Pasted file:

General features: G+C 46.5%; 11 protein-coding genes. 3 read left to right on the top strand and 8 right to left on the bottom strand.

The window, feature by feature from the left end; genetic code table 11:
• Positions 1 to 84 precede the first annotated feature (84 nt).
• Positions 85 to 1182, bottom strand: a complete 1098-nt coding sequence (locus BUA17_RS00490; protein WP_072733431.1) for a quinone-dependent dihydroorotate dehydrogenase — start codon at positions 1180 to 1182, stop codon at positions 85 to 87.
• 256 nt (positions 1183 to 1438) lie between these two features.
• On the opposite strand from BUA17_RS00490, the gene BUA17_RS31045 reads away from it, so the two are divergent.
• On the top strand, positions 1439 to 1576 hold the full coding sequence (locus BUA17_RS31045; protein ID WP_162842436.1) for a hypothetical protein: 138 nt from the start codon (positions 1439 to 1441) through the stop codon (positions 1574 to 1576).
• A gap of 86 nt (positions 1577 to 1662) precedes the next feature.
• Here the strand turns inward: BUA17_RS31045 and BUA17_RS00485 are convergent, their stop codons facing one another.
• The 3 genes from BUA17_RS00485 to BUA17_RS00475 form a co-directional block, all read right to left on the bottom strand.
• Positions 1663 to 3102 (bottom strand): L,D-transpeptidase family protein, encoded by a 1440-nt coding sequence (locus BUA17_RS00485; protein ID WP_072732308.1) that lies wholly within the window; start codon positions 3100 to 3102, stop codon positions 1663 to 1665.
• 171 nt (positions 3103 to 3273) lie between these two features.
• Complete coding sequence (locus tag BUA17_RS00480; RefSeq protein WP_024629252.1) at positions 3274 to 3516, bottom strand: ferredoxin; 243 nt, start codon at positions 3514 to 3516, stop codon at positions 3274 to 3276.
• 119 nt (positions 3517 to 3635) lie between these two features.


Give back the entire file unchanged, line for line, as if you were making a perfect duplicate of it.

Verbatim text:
General features: G+C 46.5%; 11 protein-coding genes. 3 read left to right on the top strand and 8 right to left on the bottom strand.

The window, feature by feature from the left end; genetic code table 11:
• Positions 1 to 84 precede the first annotated feature (84 nt).
• Positions 85 to 1182, bottom strand: a complete 1098-nt coding sequence (locus BUA17_RS00490; protein WP_072733431.1) for a quinone-dependent dihydroorotate dehydrogenase — start codon at positions 1180 to 1182, stop codon at positions 85 to 87.
• 256 nt (positions 1183 to 1438) lie between these two features.
• On the opposite strand from BUA17_RS00490, the gene BUA17_RS31045 reads away from it, so the two are divergent.
• On the top strand, positions 1439 to 1576 hold the full coding sequence (locus BUA17_RS31045; protein ID WP_162842436.1) for a hypothetical protein: 138 nt from the start codon (positions 1439 to 1441) through the stop codon (positions 1574 to 1576).
• A gap of 86 nt (positions 1577 to 1662) precedes the next feature.
• Here the strand turns inward: BUA17_RS31045 and BUA17_RS00485 are convergent, their stop codons facing one another.
• The 3 genes from BUA17_RS00485 to BUA17_RS00475 form a co-directional block, all read right to left on the bottom strand.
• Positions 1663 to 3102 (bottom strand): L,D-transpeptidase family protein, encoded by a 1440-nt coding sequence (locus BUA17_RS00485; protein ID WP_072732308.1) that lies wholly within the window; start codon positions 3100 to 3102, stop codon positions 1663 to 1665.
• 171 nt (positions 3103 to 3273) lie between these two features.
• Complete coding sequence (locus tag BUA17_RS00480; RefSeq protein WP_024629252.1) at positions 3274 to 3516, bottom strand: ferredoxin; 243 nt, start codon at positions 3514 to 3516, stop codon at positions 3274 to 3276.
• 119 nt (positions 3517 to 3635) lie between these two features.